I’m not really sure where I was going with that… but those writing classes were some of my favorite. The professors were writers themselves and encouraged us to write no matter how cliched our writing was. A class of fifteen would take turns workshopping each other’s work through the course of the quarter, marking the essays up and commenting on how we loved the imagery, the metaphors, the dialogue. Nearly all of us got A’s.

I decided to forego a “traditional” economics thesis to write a novella on the 2007-2009 Recession, as part of Stanford’s Honors in the Arts program. I must have spent seven months writing two chapters and the last month writing ten. Thanks to my friends and advisors, I somehow managed to get it done, and now a mediocre draft of Small Talk lives somewhere in my Google Drive.

After college, I wanted to continue writing. I was still not a good writer, per se, but the Honors program gave me confidence. Other cohort members were applying to MFA programs, and Brittany from the year above had just published her book.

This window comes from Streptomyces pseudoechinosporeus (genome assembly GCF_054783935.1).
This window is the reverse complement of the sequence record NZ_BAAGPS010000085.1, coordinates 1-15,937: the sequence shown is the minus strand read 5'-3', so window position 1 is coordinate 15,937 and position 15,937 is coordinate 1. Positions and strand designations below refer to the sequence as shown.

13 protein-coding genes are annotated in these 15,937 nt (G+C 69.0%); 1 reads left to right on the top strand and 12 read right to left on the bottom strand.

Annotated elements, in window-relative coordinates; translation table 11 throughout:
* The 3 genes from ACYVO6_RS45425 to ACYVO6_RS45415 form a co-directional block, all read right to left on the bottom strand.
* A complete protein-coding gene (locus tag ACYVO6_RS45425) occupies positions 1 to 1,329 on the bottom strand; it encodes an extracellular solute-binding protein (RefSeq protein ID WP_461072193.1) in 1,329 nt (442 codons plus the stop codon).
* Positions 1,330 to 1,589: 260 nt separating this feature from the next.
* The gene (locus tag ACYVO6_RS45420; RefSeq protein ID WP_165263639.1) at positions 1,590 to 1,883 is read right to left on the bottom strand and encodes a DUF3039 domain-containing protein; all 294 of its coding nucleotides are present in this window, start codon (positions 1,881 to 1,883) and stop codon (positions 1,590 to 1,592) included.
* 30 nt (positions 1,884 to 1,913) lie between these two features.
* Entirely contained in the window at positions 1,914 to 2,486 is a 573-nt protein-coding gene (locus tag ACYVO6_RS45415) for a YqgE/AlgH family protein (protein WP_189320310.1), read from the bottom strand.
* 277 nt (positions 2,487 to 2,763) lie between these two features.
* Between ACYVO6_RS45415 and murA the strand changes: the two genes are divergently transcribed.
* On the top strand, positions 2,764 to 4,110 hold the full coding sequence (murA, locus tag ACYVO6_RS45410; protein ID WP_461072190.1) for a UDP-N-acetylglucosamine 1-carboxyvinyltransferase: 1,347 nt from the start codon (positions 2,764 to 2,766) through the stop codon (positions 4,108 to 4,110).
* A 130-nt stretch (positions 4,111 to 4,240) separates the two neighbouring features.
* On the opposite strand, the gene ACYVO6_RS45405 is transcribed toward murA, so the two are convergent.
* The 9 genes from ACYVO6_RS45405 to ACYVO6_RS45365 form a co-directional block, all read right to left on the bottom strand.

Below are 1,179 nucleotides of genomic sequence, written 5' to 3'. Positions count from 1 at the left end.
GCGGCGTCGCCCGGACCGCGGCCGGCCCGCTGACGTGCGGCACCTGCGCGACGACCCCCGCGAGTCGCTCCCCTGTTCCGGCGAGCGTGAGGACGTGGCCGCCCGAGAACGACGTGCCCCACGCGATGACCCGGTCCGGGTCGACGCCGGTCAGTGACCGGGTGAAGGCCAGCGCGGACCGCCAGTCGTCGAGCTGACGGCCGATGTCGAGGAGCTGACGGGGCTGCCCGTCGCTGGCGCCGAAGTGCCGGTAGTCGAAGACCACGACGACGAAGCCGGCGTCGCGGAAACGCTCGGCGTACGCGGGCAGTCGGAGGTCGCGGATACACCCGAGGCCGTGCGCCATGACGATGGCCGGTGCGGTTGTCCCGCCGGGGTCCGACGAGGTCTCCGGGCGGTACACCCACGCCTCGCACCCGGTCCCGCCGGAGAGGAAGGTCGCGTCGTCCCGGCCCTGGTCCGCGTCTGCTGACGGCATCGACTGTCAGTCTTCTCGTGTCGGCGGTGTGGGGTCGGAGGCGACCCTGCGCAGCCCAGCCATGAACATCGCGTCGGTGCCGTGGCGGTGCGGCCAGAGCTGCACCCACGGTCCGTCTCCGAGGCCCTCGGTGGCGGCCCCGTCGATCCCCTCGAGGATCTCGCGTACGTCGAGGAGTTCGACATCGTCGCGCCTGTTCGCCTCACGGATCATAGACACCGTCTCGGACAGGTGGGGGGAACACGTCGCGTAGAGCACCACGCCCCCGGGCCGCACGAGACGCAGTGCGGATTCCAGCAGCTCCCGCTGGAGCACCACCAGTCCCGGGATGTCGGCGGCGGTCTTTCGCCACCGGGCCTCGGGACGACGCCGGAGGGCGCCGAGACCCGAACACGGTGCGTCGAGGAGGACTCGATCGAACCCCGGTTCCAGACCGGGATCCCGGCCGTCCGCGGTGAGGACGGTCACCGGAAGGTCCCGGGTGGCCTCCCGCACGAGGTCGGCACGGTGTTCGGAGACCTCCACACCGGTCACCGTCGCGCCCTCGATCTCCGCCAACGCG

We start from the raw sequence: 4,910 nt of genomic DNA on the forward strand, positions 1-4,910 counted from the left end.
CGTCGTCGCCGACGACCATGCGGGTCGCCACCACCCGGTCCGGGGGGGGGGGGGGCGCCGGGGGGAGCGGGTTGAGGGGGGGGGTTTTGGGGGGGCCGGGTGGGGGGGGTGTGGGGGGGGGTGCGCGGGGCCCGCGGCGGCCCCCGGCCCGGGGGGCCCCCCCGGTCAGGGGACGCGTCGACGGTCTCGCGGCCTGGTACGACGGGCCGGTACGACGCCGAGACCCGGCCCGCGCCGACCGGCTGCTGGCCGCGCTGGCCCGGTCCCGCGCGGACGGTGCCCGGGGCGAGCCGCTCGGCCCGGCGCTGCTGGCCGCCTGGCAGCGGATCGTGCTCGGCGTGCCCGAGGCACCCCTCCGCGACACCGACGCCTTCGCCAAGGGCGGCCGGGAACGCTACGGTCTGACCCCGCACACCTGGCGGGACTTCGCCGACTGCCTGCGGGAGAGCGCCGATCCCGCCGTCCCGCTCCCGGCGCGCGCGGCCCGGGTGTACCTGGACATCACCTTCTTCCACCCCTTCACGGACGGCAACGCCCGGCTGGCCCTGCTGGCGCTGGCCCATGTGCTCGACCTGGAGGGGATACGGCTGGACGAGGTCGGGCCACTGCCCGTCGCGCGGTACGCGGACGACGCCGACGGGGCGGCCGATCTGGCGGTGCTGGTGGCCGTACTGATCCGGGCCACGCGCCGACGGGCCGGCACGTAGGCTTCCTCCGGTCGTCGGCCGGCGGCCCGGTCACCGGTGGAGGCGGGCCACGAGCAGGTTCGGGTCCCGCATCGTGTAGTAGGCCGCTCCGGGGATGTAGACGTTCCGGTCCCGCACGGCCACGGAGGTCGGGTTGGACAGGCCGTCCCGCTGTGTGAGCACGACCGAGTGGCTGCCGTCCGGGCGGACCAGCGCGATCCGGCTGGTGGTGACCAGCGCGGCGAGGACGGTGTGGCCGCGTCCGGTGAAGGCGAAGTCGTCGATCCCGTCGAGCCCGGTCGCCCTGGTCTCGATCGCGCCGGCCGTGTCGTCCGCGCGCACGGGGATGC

So I wanted to see if I could “make it”. I gave myself six months and did the whole writing across Europe thing, staying in hostels and mooching off friends that lived abroad. I even did a “workaway” in a Spanish beach-town, where my friend Christina and I handled a yoga studio’s Instagram in exchange for housing and vegan food. While Christina studied for the LSAT, I forced myself to write and hit my goals and deadlines.

Write 1,000 words today.
Don’t get up from your desk till you finish writing the chapter.
Edit the short story.

The endless time was helpful in the beginning, especially when coming off of a busy senior year. Without the distraction of coursework and the bustle of campus life, I hoped that the six months would be enough time to produce a draft that I could use to query agents.

Unfortunately, that was not the case. After my six-month, self-imposed writing residency, I gave up on creative writing. Along with the Small Talk draft, a number of unfinished short stories and the beginnings of novels continue to sit in my Google Drive. I continued to journal. I wrote emails to myself to keep track of the mundane parts of my life. But that was it.

George Orwell writes that there are “four great motives for writing”. They are—

(i) Sheer egoism. Desire to seem clever, to be talked about, to be remembered after death, to get your own back on grown-ups who snubbed you in childhood, etc., etc…